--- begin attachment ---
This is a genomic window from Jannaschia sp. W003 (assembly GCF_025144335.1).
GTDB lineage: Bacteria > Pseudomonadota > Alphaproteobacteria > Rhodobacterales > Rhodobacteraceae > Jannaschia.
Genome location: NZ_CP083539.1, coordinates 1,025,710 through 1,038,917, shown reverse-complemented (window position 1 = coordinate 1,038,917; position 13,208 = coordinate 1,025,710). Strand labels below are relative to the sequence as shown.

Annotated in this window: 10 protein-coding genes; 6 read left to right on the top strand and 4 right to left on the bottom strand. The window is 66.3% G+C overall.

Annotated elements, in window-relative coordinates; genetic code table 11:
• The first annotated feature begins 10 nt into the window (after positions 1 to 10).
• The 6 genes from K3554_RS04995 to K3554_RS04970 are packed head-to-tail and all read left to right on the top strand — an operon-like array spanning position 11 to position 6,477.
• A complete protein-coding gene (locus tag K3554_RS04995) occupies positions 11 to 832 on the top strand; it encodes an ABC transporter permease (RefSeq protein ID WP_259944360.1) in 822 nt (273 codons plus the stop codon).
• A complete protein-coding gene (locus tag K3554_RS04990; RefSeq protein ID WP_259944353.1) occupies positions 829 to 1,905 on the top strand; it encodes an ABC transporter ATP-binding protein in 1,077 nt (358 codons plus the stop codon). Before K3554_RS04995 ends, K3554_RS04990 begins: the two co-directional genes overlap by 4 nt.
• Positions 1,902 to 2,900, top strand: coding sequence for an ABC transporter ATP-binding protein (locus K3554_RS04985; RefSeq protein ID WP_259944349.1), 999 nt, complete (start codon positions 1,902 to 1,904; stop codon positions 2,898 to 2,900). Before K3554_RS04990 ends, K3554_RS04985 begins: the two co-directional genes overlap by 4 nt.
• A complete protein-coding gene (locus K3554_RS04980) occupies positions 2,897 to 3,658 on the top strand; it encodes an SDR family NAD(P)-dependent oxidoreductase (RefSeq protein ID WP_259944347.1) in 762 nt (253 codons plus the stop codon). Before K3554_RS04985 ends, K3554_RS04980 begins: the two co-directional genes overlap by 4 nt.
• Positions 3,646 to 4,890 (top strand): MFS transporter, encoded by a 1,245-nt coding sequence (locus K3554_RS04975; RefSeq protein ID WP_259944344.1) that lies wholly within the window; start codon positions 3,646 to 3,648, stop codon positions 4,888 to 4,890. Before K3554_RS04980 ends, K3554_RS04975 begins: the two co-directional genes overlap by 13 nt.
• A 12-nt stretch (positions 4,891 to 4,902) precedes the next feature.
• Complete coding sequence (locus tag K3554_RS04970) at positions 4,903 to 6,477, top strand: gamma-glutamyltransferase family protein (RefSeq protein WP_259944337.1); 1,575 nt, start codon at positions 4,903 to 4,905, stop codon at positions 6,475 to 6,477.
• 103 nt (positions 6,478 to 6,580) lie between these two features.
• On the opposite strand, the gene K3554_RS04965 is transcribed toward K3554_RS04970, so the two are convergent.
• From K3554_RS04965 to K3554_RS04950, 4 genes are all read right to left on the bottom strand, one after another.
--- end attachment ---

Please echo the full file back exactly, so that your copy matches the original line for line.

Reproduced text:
This is a genomic window from Jannaschia sp. W003 (assembly GCF_025144335.1).
GTDB lineage: Bacteria > Pseudomonadota > Alphaproteobacteria > Rhodobacterales > Rhodobacteraceae > Jannaschia.
Genome location: NZ_CP083539.1, coordinates 1,025,710 through 1,038,917, shown reverse-complemented (window position 1 = coordinate 1,038,917; position 13,208 = coordinate 1,025,710). Strand labels below are relative to the sequence as shown.

Annotated in this window: 10 protein-coding genes; 6 read left to right on the top strand and 4 right to left on the bottom strand. The window is 66.3% G+C overall.

Annotated elements, in window-relative coordinates; genetic code table 11:
• The first annotated feature begins 10 nt into the window (after positions 1 to 10).
• The 6 genes from K3554_RS04995 to K3554_RS04970 are packed head-to-tail and all read left to right on the top strand — an operon-like array spanning position 11 to position 6,477.
• A complete protein-coding gene (locus tag K3554_RS04995) occupies positions 11 to 832 on the top strand; it encodes an ABC transporter permease (RefSeq protein ID WP_259944360.1) in 822 nt (273 codons plus the stop codon).
• A complete protein-coding gene (locus tag K3554_RS04990; RefSeq protein ID WP_259944353.1) occupies positions 829 to 1,905 on the top strand; it encodes an ABC transporter ATP-binding protein in 1,077 nt (358 codons plus the stop codon). Before K3554_RS04995 ends, K3554_RS04990 begins: the two co-directional genes overlap by 4 nt.
• Positions 1,902 to 2,900, top strand: coding sequence for an ABC transporter ATP-binding protein (locus K3554_RS04985; RefSeq protein ID WP_259944349.1), 999 nt, complete (start codon positions 1,902 to 1,904; stop codon positions 2,898 to 2,900). Before K3554_RS04990 ends, K3554_RS04985 begins: the two co-directional genes overlap by 4 nt.
• A complete protein-coding gene (locus K3554_RS04980) occupies positions 2,897 to 3,658 on the top strand; it encodes an SDR family NAD(P)-dependent oxidoreductase (RefSeq protein ID WP_259944347.1) in 762 nt (253 codons plus the stop codon). Before K3554_RS04985 ends, K3554_RS04980 begins: the two co-directional genes overlap by 4 nt.
• Positions 3,646 to 4,890 (top strand): MFS transporter, encoded by a 1,245-nt coding sequence (locus K3554_RS04975; RefSeq protein ID WP_259944344.1) that lies wholly within the window; start codon positions 3,646 to 3,648, stop codon positions 4,888 to 4,890. Before K3554_RS04980 ends, K3554_RS04975 begins: the two co-directional genes overlap by 13 nt.
• A 12-nt stretch (positions 4,891 to 4,902) precedes the next feature.
• Complete coding sequence (locus tag K3554_RS04970) at positions 4,903 to 6,477, top strand: gamma-glutamyltransferase family protein (RefSeq protein WP_259944337.1); 1,575 nt, start codon at positions 4,903 to 4,905, stop codon at positions 6,475 to 6,477.
• 103 nt (positions 6,478 to 6,580) lie between these two features.
• On the opposite strand, the gene K3554_RS04965 is transcribed toward K3554_RS04970, so the two are convergent.
• From K3554_RS04965 to K3554_RS04950, 4 genes are all read right to left on the bottom strand, one after another.